In Summary: Progress, Lessons Learned, and Opportunities
The ongoing focus and attention of agencies, and in particular participants in the TMAC, has helped set in motion efforts to resolve challenges facing the Federal veterinarian workforce and improve the nation’s ability to respond to a large-scale animal disease outbreak. The TMAC has helped to identify and clarify the specific challenges to a greater degree both across government and back at veterinarians’ home agencies. What is less clear is the road from problem identification and refinement to the delivery of results.
For example, GAO continues to monitor the status of agencies completing the recommended actions found in its 2009 report. As of early May 2013, the only recommendation listed as “closed,” or implemented, on its Website is the one advising OPM to determine whether a government-wide effort is needed to address the Federal veterinarian workforce’s challenges. Among the areas that are still “open,” or unimplemented, are: (1) whether or not FSIS veterinarian shortfalls have been resolved, (2) the development of sufficient pandemic plans, (3) the progress of an interagency task force in examining the spread of animal diseases in wildlife, and (4) the conduct and analysis of post-outbreak workforce assessments.
Outside of the GAO recommendations, APHIS has appeared to make significant progress in enhancing animal disease response capabilities. This includes the development of the Foreign Animal Disease (FAD) Preparedness and Response Plan (FADPReP), conducting exercises, enhancing responder tools, and investing in FMD vaccine research and development (APHIS, personal communication, May 1, 2013). Additionally, this agency has remained vigilant in its defense against animal disease. It investigated 3,735 possible FAD or emerging disease incidents between 2005 and 2012. Approximately 14 percent of those investigations resulted in a confirmed FAD finding (APHIS, 2013, pp. 1-2).
Dr. Gilsdorf, who has since been appointed director of the TMAC, has acknowledged that progress has not been rapid. He pointed out that “the TMAC gets results by working with the agency leaders and other stakeholders… and making recommendations on action items to resolve the issues and gaps identified.” According to him, USDA stands out in the progress it has made in developing workforce plans and procedures to address animal disease outbreaks. He emphasized that the TMAC intends to meet with leaders from other agencies to encourage the development of these plans (Dr. Gilsdorf, personal communication, May 1, 2013).
APHIS offered some insight into the TMAC’s performance and prospects. It mentioned that TMAC governance remains problematic since designated representatives and human capital officer participants have competing priorities. Additionally, the TMAC has less of a voice with the loss of its primary champions on Capitol Hill (APHIS, personal communication, May 1, 2013).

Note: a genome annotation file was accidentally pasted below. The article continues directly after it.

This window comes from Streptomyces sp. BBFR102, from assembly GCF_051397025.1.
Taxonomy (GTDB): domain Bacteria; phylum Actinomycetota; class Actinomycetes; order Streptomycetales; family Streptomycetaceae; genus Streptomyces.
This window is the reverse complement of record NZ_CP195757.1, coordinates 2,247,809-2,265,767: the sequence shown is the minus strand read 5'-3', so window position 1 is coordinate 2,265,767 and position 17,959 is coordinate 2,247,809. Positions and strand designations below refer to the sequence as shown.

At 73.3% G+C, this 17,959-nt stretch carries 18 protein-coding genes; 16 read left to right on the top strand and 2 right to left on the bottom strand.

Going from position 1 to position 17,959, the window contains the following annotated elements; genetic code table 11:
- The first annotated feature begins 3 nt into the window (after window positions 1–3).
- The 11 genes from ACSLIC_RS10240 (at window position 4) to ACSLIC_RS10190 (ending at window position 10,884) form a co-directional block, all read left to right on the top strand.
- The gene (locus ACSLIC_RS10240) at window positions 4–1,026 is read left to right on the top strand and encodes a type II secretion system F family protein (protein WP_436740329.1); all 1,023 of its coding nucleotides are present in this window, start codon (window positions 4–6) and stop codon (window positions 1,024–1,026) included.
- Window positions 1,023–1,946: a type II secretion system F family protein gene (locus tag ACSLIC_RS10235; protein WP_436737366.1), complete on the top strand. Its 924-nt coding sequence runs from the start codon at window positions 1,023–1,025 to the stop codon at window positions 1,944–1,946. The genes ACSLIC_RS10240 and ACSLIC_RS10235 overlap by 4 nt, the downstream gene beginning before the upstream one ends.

Despite limited results to date, positive momentum has been created which can lead to long-term improvements. In reflecting on the first four years of this effort, a few conclusions about this challenge - and the way forward - can be made. First, homeland security efforts will inevitably come up short without an effective human element in place. Human capital ultimately underlies the success or failure in this realm as in many other areas of activity. Second, having champions on the outside – in this case in another branch of government – helped to make a difference. Third, a broad homeland security training effort could yield a large increase in readiness at a modest cost. Fourth, immediately increasing the number of veterinarians to protect against the effects of a large-scale animal disease outbreak must occur to improve the nation’s homeland security readiness.
Homeland security efforts are largely human efforts, supported by material, logistics, and procedures, to protect against, prevent, and respond to threats to the nation’s critical infrastructure. A primary consequence of this is that processes to align human capacity to homeland security results cannot be overlooked. All this is being considered by the TMAC. At its most basic form, the primary elements that have connected homeland security and human capital needs have included: a clear understanding of what the gaps are; empowered government officials and other professionals furthering refining the problems and proposing actions; and positive congressional leadership and oversight.
The last element cannot be overlooked. Broad human capital challenges facing the government, particularly those that are ongoing and are not marked by a crisis, require the ongoing attention of senior officials in both the legislative and executive branches. A non-adversarial, bipartisan, problem-solving approach, as taken by Senators Akaka and Voinovich, provided much of the impetus for agencies to begin to resolve the issues. Further, they kept politics out and brought instead a steady focus on good management practices, particularly in the realm of human capital management.
Senator Voinovich retired from the Senate at the end of 2010, as did Senator Akaka in 2012. The committee professional staff members who supported their efforts have largely moved on as well. Without these initial proponents, it is unclear what, if any, support Congress will provide to the TMAC’s cause. It is possible that GAO could be asked to conduct another study of the challenges, but the reality is that the current effort can be nurtured with ongoing, bipartisan, and even multi-committee attention from the U.S. Senate and House of Representatives. Such a collaborative problem solving effort could be used as a model for other complex human capital issues affecting homeland security.